The Higher Ed Marketer
The Higher Ed Marketer

Episode 81 · 1 month ago

Video QR Codes: Sticky Notes for the TikTok Generation

ABOUT THIS EPISODE

QR codes have made a furious comeback in business circuits over the last couple of years.

The folks at spokenote saw a unique opportunity for marketers: embed QR codes with personalized videos for a targeted audience.

We spoke with spokenote’s CEO, John Weschler, and CMO, Mike Harmon, about the potential for personalized QR code videos in the higher ed space.

In an age of short form content, can the humble QR code maintain its renewed momentum?

Join us as we discuss:

- How the pandemic revived QR code applications (5:15)

- Practical applications of video QR codes in higher ed (14:02)

- Spokenote’s roadmap for enhancing the custom video experience (21:41)

Check out these resources we mentioned during the podcast:

- spokenote

- john@spokenote.com

- mike@spokenote.com

To hear this interview and many more like it, subscribe on Apple Podcasts, Spotify, or our website or search for The Higher Edge in your favorite podcast player.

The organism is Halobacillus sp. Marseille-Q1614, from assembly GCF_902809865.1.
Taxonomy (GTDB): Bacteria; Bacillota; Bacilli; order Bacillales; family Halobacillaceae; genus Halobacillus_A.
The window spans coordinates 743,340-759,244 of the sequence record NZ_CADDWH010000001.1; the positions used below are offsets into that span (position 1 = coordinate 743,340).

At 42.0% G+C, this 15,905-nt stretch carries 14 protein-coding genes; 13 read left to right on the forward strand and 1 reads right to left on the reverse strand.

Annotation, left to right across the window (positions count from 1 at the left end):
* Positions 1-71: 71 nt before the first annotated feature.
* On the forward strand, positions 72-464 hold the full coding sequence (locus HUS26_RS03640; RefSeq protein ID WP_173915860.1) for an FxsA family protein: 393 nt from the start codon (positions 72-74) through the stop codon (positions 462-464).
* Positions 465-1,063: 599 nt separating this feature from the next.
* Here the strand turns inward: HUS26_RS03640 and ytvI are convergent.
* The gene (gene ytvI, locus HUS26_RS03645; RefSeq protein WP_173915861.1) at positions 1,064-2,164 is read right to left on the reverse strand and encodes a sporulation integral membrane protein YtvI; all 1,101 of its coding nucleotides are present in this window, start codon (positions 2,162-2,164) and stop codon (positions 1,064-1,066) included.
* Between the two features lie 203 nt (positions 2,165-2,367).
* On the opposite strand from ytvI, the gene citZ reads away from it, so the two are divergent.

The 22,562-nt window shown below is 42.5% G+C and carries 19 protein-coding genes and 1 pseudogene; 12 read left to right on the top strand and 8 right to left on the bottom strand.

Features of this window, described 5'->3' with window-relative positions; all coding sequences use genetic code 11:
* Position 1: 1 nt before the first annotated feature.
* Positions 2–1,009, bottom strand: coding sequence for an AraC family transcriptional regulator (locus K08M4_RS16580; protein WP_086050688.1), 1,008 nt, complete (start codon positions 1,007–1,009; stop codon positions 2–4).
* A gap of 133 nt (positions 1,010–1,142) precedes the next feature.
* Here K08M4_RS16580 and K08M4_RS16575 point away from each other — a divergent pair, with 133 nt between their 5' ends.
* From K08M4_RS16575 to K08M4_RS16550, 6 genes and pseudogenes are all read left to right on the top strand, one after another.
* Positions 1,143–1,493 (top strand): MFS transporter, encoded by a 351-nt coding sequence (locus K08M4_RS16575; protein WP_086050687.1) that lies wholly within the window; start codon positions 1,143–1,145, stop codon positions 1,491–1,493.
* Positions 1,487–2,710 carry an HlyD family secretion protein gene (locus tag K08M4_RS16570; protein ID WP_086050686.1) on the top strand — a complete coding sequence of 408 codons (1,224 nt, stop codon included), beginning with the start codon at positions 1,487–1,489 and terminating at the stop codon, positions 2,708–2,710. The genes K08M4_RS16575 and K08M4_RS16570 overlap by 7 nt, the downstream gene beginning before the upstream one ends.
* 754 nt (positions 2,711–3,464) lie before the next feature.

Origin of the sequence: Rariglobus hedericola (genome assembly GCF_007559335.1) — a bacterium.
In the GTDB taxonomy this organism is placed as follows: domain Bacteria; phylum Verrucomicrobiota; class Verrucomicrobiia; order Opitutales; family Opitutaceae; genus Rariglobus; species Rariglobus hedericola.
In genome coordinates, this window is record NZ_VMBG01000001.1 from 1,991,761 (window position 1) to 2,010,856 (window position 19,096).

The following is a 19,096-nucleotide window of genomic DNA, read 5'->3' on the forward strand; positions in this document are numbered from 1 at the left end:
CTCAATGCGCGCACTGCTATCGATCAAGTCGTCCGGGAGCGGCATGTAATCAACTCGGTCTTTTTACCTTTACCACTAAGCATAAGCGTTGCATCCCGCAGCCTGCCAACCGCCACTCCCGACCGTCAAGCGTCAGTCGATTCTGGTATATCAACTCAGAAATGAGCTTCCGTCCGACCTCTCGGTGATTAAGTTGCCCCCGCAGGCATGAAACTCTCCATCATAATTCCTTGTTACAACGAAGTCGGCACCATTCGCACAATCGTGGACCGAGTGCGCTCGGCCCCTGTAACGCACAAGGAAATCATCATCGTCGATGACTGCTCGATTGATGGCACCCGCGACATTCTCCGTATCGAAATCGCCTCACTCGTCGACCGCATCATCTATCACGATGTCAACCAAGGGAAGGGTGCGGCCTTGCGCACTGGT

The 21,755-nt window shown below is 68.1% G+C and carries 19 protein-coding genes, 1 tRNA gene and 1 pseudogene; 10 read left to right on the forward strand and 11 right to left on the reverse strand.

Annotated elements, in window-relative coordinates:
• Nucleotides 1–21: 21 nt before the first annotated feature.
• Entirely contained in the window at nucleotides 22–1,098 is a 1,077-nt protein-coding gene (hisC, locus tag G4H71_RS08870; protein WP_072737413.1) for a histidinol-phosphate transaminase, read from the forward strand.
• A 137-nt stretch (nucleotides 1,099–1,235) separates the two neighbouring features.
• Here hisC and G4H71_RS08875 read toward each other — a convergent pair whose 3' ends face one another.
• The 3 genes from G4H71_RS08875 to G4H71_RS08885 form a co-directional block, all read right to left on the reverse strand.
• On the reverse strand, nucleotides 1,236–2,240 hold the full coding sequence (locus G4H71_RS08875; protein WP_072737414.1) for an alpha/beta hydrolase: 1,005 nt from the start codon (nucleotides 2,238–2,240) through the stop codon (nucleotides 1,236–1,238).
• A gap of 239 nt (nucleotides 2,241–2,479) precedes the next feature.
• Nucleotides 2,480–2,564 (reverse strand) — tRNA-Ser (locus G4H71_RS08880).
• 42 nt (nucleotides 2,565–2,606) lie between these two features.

You're listening to the Higher Ed Marketer, a podcast geared towards marketing professionals in higher education. This show will tackle all sorts of questions related to student recruitment, donor relations, marketing trends, new technologies, and so much more. If you're looking for conversations centered around where the industry is going, this podcast is for you. Let's get into the show. Welcome to this week's edition of the Hired Marketer podcast. Today, Bart and I speak with John Westler and Mike Harmon. Both of them are from Spoke Note and with full transparency, Bart has relationships going back to them along ways Mike and John have come together. They have a new product that when Bart described it to me, I was excited. We started brainstorming of how it could be implemented within higher ed marketing circles and and that's the reason why we are bringing them onto the podcast today. And let me say that if you've listened all the way to the end, you will have four or five nuggets that you can implement immediately. And I should shut up part because I'm so excited. Please take it over before I talked for thirty minutes. Troy, You're right it's such an exciting episode. I've known John and Mike for probably twenty to twenty five years. Mike worked with me at a previous place that I was an owner at and uh and and we were doing websites in the late nineties together. He had done a lot of work at our c A and and launching the r c A dot com website and had a tremendous work ethic and we hadn't brought on and we did some work with Notre Dame and and Anderson University and others early on. But Mike and John have kind of come up with this idea of QR codes and video, and we've had a lot of conversations about video, We've had conversations about personalization. A lot of that comes together in this episode. It's been featured on My Friday finds of cost effective ideas for under...